Yes, I was there and Micky tried to run Robby into the marbles and he was two (2)laps down.
TS. Even if there was a penalty, it would have been worth it. MW is a pain, whether on the track or talking on TV. For that matter DW is a pain too. Can’t help but beg your pardon on the blame to RG. Look again in front of him. He was reacting to actions in front of him and MW had no business being that close. MW has said in the past that if you run into someone from behind it is your own fault but to prove every rule has its exception, the rule doesn’t apply if it is RG.
Someone needs to smack Michael Waltrip in the mouth. He was 3 laps down and ran into Robby who was on the lead lap. If I was Robby I would have taken him down to local Napa store, found the biggest wrench they sell and beat the Toyota right out of him.
If you had bothered to review all of the facts, video, and the radio conversations from the entire incident, you would have realized that this was a case of Waltrip not paying attention to what was happening on the track. Nascar (and some others) always seem to blame Robby Gordon waaaaaay to easily. Waltrip needs to get a clue and shut his BIG mouth. Nascar should have fined him for his comments on INC. Actions detrimental to stock car racing.
Are you related to big mouth Mikey or are you joking? Were you even at the track? You have nothing to show that Gordon braked checked the #55. Why don’t you mention how many other times Waltrip was involved in wrecks or causing wrecks at NHIS on Sunday? Waltrip should be the one parked. NASCAR would be better for it.
I tend to agree with post #6 and #7. Robbie WAS on the lead lap,.. and as is NORMAL when the “one to go” is given (as it was) the lead lap cars pass all the lapped cars. Robby Was doing as he was SUPPOSED to do,... Sounds like Mikey swerved up at Robby. From what they showed on TV,.. it LOOKED like all the cars in front of Robby were bunched up and pretty slow,... so MAYBE Robby passed the #55 and then had to slow down to keep from hitting the guys in front of HIM. IN ANY event,.. it’s the guys FOLLOWING job to keep from hitting the guy in FRONT of you.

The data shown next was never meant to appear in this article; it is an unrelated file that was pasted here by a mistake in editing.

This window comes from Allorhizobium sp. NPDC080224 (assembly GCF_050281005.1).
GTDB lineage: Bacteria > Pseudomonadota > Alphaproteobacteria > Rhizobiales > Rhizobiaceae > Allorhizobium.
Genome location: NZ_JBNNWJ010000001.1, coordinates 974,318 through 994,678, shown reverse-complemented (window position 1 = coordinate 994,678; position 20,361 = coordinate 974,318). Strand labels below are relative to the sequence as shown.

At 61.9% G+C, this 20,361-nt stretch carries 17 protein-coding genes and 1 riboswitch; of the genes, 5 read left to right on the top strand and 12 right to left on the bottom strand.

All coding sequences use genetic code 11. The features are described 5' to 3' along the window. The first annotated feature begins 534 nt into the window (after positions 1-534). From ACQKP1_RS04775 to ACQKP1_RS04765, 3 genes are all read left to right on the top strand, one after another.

If Robby DID break-check him,.. Mikey should have been watching more closely,... and if he swerved at Robby,.. well the #55 deserved it.
Finally,.. I guess from your argument (that Robby should have been placed back to where he was with the cars he caused problems for,) HAHAHAHAH I guess that means since if Waltrip hadn’t rearended Gordon, and had finsihed in the top 20… BY YOUR argument then Mikey should be place directly BEHIND Ryan Newman since he punted him on the restart and made him finish 39th.
I donâ€™t really need to elaborate, but I will. Robby brake-checked Mikey. Only the most imbecilic pre-literate Mikey haters would disagree with that. The drivers donâ€™t disagree that Robby brake-checked Mikey.